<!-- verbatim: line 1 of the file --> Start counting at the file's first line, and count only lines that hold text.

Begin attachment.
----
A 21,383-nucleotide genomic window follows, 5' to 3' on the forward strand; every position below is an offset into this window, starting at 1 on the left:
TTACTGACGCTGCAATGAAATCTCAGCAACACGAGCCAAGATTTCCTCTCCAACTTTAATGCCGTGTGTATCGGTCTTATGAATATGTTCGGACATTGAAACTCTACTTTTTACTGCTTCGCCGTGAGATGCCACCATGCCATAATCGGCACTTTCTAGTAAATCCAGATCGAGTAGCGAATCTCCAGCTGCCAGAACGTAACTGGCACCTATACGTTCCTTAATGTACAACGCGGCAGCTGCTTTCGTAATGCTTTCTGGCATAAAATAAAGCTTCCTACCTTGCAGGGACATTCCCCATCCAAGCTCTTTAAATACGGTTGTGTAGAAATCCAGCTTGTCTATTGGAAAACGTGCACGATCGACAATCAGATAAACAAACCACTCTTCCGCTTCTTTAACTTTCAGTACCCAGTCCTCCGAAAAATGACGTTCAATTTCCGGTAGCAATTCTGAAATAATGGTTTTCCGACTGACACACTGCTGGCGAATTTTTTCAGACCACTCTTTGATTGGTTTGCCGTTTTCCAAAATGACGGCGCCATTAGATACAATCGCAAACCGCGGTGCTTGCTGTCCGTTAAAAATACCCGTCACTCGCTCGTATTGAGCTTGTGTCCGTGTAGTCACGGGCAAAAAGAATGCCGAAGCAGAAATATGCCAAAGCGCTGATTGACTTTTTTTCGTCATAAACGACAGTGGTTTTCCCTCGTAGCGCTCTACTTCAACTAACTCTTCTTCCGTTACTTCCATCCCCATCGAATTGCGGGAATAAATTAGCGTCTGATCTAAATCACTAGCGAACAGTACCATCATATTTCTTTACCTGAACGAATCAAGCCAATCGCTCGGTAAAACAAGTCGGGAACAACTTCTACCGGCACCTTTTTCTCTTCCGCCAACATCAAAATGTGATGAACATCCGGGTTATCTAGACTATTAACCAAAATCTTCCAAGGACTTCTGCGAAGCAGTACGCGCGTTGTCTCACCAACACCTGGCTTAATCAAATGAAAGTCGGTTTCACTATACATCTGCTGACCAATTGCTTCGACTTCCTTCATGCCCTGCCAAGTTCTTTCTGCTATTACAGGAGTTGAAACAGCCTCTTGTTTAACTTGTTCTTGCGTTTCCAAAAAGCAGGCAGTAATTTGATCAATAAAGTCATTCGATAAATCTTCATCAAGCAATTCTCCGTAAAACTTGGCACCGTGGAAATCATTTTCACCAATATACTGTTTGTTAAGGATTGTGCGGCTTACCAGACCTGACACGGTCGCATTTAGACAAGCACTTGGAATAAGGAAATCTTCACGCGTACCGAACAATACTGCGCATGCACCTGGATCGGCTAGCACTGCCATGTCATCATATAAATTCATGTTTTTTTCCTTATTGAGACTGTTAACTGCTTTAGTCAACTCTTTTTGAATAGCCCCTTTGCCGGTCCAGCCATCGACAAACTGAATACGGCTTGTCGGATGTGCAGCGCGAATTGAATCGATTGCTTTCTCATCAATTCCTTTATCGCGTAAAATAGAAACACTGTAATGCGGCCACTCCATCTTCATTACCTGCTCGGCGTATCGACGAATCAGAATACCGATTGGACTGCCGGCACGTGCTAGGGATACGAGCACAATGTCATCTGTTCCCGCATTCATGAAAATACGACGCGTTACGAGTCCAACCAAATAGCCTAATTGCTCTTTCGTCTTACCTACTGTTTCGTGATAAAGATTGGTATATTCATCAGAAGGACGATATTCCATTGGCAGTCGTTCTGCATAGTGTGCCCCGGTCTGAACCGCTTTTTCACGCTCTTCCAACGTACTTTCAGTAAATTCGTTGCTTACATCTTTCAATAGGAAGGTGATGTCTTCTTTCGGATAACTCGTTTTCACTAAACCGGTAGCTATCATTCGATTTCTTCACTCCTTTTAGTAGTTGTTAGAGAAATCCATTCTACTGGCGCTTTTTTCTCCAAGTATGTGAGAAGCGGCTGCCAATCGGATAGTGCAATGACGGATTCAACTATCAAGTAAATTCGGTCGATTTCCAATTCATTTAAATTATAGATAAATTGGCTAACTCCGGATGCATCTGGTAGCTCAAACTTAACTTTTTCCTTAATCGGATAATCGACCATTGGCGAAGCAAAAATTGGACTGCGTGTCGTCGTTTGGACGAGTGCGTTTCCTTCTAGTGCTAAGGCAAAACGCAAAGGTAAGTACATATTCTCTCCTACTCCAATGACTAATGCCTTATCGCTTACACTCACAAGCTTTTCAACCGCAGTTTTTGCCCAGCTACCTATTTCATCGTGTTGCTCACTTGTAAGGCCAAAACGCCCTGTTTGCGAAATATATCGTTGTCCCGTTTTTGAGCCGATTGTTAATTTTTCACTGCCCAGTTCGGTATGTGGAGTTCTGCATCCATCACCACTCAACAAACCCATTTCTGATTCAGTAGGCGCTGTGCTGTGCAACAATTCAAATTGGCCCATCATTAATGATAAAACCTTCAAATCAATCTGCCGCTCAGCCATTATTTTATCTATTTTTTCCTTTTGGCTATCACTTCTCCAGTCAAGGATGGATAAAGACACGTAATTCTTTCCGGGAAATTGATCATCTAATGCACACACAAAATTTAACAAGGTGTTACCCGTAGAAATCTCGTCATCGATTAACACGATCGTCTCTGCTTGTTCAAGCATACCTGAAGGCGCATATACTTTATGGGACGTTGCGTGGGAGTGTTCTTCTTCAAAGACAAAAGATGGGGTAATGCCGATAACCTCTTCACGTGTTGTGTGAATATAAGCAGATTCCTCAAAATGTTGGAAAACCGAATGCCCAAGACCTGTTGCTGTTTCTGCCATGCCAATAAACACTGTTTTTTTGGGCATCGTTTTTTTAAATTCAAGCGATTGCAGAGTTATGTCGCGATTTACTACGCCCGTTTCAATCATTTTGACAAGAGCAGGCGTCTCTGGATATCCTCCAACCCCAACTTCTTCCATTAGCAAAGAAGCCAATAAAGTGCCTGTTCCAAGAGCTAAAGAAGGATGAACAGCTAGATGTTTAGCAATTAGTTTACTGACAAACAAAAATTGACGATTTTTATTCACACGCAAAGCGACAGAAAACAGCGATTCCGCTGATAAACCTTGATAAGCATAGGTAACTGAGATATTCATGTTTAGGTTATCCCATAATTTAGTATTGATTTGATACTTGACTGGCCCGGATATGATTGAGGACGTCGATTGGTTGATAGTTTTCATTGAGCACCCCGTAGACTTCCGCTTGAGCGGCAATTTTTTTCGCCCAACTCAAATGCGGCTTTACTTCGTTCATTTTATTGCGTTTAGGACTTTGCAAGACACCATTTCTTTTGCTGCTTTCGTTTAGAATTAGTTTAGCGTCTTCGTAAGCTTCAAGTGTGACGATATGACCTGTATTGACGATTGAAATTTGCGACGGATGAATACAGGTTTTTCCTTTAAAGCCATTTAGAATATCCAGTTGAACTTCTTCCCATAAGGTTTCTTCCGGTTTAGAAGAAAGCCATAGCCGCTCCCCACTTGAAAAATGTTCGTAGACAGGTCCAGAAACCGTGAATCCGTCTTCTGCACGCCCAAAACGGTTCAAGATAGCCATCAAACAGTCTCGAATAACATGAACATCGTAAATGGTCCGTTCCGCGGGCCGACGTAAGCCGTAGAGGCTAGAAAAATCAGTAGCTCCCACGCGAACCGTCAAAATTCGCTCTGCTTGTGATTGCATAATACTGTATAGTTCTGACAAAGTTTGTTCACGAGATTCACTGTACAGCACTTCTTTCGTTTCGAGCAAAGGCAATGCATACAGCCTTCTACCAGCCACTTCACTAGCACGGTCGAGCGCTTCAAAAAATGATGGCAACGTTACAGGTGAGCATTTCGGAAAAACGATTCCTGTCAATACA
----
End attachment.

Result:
A 21,383-nucleotide genomic window follows, 5' to 3' on the forward strand; every position below is an offset into this window, starting at 1 on the left: